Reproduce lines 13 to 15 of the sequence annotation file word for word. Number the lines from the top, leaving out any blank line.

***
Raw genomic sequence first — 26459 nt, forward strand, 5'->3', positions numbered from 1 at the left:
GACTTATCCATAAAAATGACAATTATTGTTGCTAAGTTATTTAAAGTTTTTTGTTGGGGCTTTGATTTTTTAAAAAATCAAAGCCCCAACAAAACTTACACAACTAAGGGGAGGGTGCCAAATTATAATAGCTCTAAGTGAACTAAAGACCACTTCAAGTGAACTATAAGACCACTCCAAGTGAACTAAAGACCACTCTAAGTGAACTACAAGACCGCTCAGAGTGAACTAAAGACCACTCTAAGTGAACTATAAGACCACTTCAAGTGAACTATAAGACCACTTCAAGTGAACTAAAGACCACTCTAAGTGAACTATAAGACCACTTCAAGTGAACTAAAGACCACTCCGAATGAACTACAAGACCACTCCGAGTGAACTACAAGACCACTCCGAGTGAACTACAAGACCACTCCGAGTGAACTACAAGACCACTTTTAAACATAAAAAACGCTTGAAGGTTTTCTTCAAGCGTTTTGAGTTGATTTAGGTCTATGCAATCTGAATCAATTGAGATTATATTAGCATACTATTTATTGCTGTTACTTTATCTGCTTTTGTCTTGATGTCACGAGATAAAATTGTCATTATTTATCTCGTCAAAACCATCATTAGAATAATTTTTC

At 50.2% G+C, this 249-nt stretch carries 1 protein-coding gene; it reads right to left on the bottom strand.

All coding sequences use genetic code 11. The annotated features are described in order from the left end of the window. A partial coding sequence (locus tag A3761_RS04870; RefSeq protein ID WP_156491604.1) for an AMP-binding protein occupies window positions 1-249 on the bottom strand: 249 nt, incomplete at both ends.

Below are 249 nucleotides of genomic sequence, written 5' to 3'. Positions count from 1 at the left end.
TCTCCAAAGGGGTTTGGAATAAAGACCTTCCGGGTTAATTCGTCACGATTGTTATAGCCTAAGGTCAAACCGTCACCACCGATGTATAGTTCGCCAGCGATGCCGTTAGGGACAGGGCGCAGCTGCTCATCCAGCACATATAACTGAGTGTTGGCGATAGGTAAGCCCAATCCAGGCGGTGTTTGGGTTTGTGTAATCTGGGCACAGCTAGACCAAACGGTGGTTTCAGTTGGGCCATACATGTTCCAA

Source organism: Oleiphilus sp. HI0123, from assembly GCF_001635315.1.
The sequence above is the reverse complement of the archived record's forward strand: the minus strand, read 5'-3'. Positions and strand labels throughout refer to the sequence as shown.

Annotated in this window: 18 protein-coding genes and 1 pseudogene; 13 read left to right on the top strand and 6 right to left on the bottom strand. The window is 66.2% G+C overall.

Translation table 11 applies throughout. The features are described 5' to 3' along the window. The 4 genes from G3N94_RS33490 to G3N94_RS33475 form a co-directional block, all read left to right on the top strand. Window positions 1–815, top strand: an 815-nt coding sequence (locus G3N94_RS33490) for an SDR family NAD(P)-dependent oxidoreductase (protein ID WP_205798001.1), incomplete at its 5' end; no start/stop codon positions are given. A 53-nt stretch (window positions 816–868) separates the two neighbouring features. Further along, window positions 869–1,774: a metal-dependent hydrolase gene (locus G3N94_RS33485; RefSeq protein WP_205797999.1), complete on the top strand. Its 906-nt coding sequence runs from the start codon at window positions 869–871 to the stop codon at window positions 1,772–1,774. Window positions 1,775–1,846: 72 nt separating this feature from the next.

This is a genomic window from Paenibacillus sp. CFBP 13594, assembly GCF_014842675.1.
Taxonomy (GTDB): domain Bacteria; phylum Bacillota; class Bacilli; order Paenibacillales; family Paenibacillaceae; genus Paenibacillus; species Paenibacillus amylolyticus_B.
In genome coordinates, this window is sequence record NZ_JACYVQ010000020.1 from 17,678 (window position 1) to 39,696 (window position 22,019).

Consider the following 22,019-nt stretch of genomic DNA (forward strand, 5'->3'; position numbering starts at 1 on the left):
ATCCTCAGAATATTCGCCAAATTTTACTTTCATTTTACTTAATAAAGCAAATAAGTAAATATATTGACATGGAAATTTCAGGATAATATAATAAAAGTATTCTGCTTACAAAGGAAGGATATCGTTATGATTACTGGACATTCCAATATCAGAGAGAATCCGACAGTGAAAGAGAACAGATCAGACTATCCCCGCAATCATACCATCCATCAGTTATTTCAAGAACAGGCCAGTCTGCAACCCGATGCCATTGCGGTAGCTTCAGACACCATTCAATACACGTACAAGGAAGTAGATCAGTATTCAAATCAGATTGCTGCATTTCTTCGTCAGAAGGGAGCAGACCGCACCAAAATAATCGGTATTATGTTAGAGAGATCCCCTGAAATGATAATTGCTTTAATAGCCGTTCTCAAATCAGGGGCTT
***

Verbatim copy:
In genome coordinates, this window is sequence record NZ_JACYVQ010000020.1 from 17,678 (window position 1) to 39,696 (window position 22,019).

Consider the following 22,019-nt stretch of genomic DNA (forward strand, 5'->3'; position numbering starts at 1 on the left):
ATCCTCAGAATATTCGCCAAATTTTACTTTCATTTTACTTAATAAAGCAAATAAGTAAATATATTGACATGGAAATTTCAGGATAATATAATAAAAGTATTCTGCTTACAAAGGAAGGATATCGTTATGATTACTGGACATTCCAATATCAGAGAGAATCCGACAGTGAAAGAGAACAGATCAGACTATCCCCGCAATCATACCATCCATCAGTTATTTCAAGAACAGGCCAGTCTGCAACCCGATGCCATTGCGGTAGCTTCAGACACCATTCAATACACGTACAAGGAAGTAGATCAGTATTCAAATCAGATTGCTGCATTTCTTCGTCAGAAGGGAGCAGACCGCACCAAAATAATCGGTATTATGTTAGAGAGATCCCCTGAAATGATAATTGCTTTAATAGCCGTTCTCAAATCAGGGGCTT